What is Meningococcal Disease – Meningitis?
Meningococcal Meningitis is an infection of the meninges, the thin lining that surrounds the brain and the spinal cord. Several different bacteria can cause Meningitis but Neisseria meningitidis (Meningococcus) is the most important one because of its ability to cause epidemics
How is Meningitis transmitted?
The bacteria can be carried in the Pharyynx and sometimes for reasons not fully known, can overwhelm the body’s defences allowing the infection to spread to the blood stream and the brain. The bacteria are transmitted from person to person through respiratory droplets, saliva and throat secretions when people get into close contact. Close and prolonged contact e.g kissing, sneezing and coughing on someone, living in close quarters or dormitories, sharing, eating or drinking utensils, etc facilitate the spread of the disease. The average incubation period is 4 days (ranging between 2 – 10 days)
Signs and Symptoms of Meningitis?
The most common symptoms are stiff necks, high fever, sensitivity to light, confusion, headache and vomiting. Even when the disease is diagnosed early and adequately therapy is instituted, 5 – 10% of patients die typically within 24 – 48 hours of onset of symptoms. Bacterial Meningitis may result in brain damage, hearing loss or learning disabilities in 10 – 20% of survivors.
Where is the disease most prevalent?
The disease occurs sporadically in small clusters throughout the world with seasonal variations. The highest burden of meningococcal disease occurs in sub-sahara Africa, which is known as the “Meningitis Belt”, an area that strecthes from Senegal to Ethopia with an estimated population of 300 million people. Travellers to the Meningitis Belt may be at risk for infection particularly in the dry season. Increasing numbers of cases and outbreaks have been reported from other regions south of the Meningitis Belt. These areas include the Great Lakes, Lake Tanganyika, Lake Victoria, Burundi, Kenya, Rwanda, Tanzania and Uganda. In addition to regional variations in disease incidence, living conditions and social behaviour can also affect transmission overcrowding as occurs in colleges, dormitories, refugee camps, etc also contribute to infection.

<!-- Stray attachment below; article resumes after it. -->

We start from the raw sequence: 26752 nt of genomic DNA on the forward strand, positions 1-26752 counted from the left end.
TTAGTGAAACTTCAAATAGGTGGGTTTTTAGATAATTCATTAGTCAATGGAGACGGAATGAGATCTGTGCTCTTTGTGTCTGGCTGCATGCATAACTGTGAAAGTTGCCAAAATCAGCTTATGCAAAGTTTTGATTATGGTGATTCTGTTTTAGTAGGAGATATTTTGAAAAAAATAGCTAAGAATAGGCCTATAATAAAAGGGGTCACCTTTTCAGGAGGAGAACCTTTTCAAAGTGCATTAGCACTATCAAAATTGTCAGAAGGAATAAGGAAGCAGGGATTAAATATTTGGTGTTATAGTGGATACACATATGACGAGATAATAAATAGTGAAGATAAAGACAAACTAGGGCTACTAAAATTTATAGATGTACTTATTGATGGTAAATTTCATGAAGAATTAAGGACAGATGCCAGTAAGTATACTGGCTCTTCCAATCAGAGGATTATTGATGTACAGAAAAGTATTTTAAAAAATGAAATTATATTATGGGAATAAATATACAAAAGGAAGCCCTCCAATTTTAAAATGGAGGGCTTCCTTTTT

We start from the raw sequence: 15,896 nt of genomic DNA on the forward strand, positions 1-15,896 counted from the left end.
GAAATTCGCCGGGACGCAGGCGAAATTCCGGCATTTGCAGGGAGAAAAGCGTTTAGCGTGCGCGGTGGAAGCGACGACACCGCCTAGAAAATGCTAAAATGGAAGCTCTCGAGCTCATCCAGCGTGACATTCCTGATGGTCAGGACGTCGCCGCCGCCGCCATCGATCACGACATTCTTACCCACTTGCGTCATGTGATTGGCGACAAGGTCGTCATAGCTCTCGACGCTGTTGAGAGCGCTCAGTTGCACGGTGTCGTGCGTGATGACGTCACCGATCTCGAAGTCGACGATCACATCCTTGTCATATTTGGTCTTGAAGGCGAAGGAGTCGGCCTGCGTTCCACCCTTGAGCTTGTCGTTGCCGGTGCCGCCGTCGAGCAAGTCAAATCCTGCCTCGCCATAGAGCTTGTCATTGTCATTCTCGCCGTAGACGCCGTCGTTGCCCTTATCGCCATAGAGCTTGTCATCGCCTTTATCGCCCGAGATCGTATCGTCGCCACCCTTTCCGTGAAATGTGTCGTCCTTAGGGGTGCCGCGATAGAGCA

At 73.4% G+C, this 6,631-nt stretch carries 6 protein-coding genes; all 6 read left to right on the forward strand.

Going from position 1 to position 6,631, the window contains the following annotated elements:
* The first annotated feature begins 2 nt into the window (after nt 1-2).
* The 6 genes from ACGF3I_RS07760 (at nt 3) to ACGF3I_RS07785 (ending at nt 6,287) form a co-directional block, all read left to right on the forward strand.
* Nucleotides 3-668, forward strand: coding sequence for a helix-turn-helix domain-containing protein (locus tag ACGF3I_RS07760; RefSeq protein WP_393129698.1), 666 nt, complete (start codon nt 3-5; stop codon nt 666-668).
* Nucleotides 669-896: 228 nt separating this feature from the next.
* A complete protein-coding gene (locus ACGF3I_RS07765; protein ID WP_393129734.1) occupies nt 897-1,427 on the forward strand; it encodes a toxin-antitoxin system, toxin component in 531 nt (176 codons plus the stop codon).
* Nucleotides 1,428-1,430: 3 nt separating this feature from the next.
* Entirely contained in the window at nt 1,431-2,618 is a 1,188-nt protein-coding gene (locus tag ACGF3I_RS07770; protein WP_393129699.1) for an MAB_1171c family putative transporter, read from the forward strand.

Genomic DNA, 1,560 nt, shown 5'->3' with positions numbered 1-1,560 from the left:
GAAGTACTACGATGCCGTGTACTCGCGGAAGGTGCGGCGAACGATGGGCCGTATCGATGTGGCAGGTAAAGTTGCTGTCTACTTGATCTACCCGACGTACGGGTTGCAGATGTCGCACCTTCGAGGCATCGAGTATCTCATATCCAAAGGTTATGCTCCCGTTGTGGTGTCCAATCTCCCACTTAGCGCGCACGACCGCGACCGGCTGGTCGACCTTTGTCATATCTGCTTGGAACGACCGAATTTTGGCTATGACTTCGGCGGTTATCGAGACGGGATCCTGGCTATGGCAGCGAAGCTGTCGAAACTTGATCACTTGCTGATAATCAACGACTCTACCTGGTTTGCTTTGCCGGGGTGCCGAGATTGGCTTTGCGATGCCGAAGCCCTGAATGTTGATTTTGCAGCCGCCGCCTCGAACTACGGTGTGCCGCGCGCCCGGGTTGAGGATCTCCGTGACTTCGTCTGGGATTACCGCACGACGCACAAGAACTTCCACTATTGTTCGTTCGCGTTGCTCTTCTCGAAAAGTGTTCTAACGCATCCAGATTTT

Which groups are at high risk of Meningococcal Meningitis?
Persons with certain immunodefficiency states, people who have laboratory exposure, travellers to and resident of hyperendemic areas such as sub-sahara Africa, pilgrims to Saudi Arabia for Hajj and Umrah.Leave a reply →